A few months ago, I wrote about how I’d been blown away by smartphones in Australia, that they were compromising conversations and destroying my peers’ attention spans. I theorized that the attention deficiencies that seemed linked to these new gadgets were actually the result of the Internet, which smartphones merely make portable.
That was BMS. Before My Smartphone.
Last week, I bought myself a Samsung Galaxy S II, and I’m not going to lie; the world looks a little different, and I have been known to play with it absentmindedly in the middle of otherwise engaging conversations. In a couple of weeks the novelty will have worn off, but while it’s all still fresh, the changes in the way I’m using the Internet for both business and pleasure cast some light on the smartphone phenomenon. So, how has my new phone changed my life? Has it changed my work in online journalism? And moving on from there, are these genius little devices changing the news industry, and if so, how?
I’ll start with the fact that this particular paragraph, along with a few others, was written while waiting at the bus stop on my way to work. This little guy is a massive time-saver. It’s also a space-saver, having replaced the paper diary, digital camera and mp3 player that I used to schlep around with me everywhere.
Naturally, I’ve also downloaded a sizable selection of apps. WhatsApp and Viber are great for staying in touch with family and friends abroad; I’ve downloaded a ridiculous amount of camera filters and bombarded various social media sites with the results: I have a sleep monitor app which wakes me up when my sleep is at its lightest and a meditation gong app which sounds at the beginning and end of sessions, Dropbox, a digital scanner, IMDb... the list goes on.
And then there’s news apps. I have, well, all of them.
I’d been holding out on getting myself a smartphone out of the fear that I would become completely incapable of placing boundaries between work and personal life - that I’d walk around with a touchscreen device stapled to my hand, flipping through news sites non-stop like a zombie. A valid concern, to be sure, but at some point all of the materialistic urges and impulses I’ve been programmed with by mass media took over and I gave in.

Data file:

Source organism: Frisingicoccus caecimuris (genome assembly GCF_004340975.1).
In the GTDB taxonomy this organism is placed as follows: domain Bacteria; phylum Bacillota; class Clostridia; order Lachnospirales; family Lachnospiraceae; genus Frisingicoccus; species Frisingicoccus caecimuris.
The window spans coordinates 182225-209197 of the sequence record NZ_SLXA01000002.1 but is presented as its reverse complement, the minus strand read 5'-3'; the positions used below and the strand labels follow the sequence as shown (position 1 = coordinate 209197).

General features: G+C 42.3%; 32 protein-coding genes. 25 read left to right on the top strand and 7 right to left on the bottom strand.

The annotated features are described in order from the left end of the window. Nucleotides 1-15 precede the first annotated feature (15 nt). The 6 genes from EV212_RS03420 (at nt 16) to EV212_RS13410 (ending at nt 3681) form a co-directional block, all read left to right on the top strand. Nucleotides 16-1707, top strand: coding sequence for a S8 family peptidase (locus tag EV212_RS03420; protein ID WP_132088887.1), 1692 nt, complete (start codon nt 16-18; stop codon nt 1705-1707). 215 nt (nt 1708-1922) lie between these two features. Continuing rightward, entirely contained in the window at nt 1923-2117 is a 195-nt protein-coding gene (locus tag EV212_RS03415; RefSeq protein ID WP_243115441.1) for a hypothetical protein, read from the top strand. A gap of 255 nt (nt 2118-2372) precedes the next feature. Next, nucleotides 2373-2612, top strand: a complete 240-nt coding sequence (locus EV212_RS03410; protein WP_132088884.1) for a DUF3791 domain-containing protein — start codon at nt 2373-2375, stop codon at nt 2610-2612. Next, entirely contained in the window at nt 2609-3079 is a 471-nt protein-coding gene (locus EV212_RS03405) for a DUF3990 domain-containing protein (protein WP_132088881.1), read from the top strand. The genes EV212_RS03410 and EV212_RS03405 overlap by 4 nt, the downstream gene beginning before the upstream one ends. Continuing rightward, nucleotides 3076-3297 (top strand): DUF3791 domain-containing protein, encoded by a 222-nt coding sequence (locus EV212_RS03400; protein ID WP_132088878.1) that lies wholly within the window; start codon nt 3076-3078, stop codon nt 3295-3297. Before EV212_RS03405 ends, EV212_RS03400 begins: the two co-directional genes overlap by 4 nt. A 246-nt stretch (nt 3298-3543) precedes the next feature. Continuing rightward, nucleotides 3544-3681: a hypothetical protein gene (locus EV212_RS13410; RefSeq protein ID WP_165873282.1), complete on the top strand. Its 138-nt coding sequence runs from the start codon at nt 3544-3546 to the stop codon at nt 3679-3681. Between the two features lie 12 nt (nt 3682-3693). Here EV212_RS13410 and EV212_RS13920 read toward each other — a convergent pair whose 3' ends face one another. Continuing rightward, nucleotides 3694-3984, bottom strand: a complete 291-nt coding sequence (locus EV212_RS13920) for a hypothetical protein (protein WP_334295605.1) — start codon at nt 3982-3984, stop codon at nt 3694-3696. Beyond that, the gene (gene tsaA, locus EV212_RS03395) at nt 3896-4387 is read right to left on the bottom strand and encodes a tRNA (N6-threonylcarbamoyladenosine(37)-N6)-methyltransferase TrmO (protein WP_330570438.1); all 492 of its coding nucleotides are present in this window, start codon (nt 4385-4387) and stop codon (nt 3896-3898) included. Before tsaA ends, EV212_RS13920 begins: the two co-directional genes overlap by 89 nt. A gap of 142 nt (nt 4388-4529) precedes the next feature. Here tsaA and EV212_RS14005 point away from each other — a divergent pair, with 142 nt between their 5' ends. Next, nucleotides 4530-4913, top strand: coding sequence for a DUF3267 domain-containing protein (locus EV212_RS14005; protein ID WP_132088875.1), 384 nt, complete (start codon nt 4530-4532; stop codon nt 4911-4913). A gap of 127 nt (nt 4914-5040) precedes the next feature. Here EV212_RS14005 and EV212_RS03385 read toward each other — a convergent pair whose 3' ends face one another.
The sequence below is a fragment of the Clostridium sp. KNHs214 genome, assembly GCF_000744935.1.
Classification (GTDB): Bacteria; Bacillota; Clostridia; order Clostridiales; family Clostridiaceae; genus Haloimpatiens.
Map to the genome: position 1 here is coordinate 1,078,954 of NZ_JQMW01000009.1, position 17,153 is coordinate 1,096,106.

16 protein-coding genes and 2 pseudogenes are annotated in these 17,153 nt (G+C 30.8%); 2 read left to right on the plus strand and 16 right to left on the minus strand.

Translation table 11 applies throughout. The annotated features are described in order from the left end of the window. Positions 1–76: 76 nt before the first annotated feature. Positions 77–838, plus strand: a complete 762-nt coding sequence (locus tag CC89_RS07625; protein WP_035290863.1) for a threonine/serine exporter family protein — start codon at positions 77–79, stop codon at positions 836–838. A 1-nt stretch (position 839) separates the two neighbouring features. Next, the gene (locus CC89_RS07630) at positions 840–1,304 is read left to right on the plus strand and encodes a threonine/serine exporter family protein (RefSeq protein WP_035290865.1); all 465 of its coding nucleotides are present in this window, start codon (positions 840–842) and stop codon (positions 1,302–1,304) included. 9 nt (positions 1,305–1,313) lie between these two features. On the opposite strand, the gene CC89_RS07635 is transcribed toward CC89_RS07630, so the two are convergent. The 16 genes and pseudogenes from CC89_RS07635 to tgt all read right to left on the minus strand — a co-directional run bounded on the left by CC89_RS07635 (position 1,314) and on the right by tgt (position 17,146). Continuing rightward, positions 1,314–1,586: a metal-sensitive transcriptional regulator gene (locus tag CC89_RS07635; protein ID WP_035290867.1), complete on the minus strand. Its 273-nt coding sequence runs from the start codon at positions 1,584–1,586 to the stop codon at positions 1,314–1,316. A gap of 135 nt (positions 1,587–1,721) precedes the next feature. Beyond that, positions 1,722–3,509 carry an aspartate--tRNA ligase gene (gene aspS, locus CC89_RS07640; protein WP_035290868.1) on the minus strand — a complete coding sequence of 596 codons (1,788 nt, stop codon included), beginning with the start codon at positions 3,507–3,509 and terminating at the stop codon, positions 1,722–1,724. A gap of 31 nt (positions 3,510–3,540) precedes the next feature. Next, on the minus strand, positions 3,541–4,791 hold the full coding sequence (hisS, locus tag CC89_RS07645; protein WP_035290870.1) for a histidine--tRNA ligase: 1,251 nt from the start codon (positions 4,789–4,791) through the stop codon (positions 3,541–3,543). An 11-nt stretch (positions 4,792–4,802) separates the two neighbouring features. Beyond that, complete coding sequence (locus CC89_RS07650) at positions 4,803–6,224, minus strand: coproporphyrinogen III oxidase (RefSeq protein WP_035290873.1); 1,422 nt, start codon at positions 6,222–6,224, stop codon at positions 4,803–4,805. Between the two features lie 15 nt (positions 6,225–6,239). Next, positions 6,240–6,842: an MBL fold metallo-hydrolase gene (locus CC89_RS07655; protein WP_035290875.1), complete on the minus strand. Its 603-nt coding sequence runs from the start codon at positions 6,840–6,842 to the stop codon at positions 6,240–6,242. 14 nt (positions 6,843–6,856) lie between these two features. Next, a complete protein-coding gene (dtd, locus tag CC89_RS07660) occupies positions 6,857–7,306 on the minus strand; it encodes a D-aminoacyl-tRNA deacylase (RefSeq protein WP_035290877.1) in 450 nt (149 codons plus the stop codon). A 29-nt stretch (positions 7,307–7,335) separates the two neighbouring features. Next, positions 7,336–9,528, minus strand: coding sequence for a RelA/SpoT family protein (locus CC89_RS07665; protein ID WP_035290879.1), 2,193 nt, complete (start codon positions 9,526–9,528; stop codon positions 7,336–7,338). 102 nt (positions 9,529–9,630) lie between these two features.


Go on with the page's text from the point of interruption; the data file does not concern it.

And the truth is, I’ve been pleasantly surprised. I think that contrary to my fears, this sexy little piece of equipment might actually be freeing up some time for me, rather than filling every spare second with work.
How? By making everything just that little bit faster and more accessible. While I have a decent Dell on my desk at work, and a fairly fast Compaq laptop at home, both take about two minutes to turn on, connect to the Internet and pull up a Web page. On my new smartphone, it’s a matter of seconds, no exaggeration. This means - and here’s the interesting bit - my techno-ADHD doesn’t have time to kick in. While the functionality is there, it’s not as comfortable to flip from page to page, app to app, on a phone as it is on a computer, which means I do one thing at a time. I check the JPost site, another Israeli site, and then another. I move through a couple of international news apps. I do a quick edit, reassure myself that nothing massive has happened in the news since I put the washing on, and I put the phone down. I couldn’t run the news desk from it, but it seems that I’ve equipped myself with the perfect tool for hour-to-hour monitoring when I’m not in front of a computer.
So what does this all mean for the news industry then? Are most Internet users having the same experiences as me? Are smartphones changing the business, and if so, what do we need to do to keep up with the times?
My immediate assessment is that the micro here largely reflects the macro. Despite my current infatuation, in reality my new toy has brought nothing new to my life - it has merely pulled things together, and made them small and close-at-hand. The same seems to be true for the impact of the devices on the news industry. I've now got news at my fingertips 24/7, but in reality I always did. Everything is just a bit smaller and quicker now, which means that I’m using the phone to quickly look at a little bit of news, rather than reading through a series of articles at leisure.